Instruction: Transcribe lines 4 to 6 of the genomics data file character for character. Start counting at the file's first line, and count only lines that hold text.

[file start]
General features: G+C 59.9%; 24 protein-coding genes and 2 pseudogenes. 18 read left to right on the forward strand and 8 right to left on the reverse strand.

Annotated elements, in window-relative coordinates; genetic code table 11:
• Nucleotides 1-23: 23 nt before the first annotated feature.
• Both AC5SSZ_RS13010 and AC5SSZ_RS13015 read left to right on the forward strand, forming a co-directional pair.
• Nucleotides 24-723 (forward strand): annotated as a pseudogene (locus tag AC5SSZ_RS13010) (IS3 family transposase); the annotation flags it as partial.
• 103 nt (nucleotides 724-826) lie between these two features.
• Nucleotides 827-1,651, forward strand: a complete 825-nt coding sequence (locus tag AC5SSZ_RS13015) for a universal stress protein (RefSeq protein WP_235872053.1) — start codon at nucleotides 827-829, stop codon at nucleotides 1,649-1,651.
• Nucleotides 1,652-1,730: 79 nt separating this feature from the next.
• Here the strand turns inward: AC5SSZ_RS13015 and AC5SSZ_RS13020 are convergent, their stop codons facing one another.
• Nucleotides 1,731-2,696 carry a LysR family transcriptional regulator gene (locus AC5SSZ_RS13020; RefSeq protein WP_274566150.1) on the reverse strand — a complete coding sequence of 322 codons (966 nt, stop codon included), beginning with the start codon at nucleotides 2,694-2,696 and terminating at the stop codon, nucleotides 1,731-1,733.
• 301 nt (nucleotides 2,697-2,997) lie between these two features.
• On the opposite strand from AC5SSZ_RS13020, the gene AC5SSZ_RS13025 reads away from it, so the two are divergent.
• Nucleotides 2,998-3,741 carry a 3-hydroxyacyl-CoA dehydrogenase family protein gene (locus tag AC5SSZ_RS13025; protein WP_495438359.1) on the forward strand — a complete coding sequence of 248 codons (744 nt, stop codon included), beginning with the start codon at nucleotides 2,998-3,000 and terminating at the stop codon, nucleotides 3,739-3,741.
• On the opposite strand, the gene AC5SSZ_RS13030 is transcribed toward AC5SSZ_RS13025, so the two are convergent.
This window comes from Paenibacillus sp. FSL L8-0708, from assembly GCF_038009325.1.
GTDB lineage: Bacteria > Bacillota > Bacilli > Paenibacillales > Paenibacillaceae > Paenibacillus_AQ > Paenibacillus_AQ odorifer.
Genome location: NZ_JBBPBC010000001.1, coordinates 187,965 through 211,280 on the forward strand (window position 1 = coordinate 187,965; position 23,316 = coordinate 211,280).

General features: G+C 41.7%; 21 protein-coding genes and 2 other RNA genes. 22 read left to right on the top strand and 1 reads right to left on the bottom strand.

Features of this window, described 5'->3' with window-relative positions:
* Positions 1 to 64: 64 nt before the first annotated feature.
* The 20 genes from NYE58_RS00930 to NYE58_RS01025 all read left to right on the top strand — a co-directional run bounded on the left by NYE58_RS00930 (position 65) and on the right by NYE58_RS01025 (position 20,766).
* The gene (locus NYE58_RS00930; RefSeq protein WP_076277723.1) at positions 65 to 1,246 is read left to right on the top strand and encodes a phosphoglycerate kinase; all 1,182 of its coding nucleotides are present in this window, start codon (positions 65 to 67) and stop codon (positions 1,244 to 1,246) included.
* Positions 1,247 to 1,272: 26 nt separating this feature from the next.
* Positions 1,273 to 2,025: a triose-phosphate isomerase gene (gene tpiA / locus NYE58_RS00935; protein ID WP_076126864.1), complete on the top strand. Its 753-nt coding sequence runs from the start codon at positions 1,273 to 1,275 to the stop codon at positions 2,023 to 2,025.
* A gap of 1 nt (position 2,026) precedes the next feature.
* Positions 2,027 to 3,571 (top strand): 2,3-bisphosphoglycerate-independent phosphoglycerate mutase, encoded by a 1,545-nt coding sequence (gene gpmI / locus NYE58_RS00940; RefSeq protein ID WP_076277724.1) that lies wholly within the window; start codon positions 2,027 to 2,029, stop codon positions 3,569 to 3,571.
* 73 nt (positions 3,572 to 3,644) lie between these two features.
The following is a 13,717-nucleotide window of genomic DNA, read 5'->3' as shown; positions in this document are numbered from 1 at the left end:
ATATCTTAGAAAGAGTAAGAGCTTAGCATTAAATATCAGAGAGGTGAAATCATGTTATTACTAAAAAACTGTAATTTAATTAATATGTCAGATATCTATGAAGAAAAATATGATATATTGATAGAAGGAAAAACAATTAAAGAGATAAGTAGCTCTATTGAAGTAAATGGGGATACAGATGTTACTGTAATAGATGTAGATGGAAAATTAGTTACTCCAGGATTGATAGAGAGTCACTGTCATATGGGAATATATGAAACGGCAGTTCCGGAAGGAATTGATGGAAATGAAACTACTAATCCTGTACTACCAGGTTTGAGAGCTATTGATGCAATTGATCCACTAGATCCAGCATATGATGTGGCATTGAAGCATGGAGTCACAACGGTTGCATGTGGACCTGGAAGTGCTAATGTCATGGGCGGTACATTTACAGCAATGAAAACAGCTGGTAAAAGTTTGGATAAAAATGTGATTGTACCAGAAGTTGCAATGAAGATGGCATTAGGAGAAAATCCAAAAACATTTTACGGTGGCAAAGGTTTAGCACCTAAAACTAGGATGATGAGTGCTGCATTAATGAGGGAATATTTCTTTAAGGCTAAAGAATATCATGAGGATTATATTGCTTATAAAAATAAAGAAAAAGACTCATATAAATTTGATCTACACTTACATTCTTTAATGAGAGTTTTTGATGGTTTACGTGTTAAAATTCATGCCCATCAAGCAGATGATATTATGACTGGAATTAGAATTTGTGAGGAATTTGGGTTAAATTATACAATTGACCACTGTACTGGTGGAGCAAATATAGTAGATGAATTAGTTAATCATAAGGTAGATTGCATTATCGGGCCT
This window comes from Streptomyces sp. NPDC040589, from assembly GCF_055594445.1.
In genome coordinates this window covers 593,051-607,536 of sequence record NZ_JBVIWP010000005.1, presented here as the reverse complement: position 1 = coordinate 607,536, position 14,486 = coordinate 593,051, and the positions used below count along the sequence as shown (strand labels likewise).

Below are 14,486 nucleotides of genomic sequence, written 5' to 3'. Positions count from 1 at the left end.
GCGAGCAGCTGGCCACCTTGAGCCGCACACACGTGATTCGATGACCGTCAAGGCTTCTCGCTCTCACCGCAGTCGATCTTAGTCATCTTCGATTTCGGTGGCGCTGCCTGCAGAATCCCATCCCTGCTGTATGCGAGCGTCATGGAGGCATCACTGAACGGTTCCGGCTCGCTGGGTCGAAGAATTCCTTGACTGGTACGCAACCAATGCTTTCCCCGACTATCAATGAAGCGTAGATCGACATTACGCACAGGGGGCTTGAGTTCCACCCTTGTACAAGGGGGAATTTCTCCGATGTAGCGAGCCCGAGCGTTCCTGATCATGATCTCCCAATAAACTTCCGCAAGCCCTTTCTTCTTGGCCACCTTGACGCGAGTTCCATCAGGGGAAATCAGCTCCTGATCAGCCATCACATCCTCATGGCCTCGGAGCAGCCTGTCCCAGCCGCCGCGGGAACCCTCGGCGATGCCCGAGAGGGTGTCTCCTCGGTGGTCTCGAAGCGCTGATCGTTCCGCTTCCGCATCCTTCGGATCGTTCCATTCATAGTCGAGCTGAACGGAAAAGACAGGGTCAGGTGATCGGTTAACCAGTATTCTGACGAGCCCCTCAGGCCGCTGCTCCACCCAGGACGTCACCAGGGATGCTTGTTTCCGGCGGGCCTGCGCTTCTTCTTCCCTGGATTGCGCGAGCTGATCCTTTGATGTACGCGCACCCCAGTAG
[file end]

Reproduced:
• Both AC5SSZ_RS13010 and AC5SSZ_RS13015 read left to right on the forward strand, forming a co-directional pair.
• Nucleotides 24-723 (forward strand): annotated as a pseudogene (locus tag AC5SSZ_RS13010) (IS3 family transposase); the annotation flags it as partial.
• 103 nt (nucleotides 724-826) lie between these two features.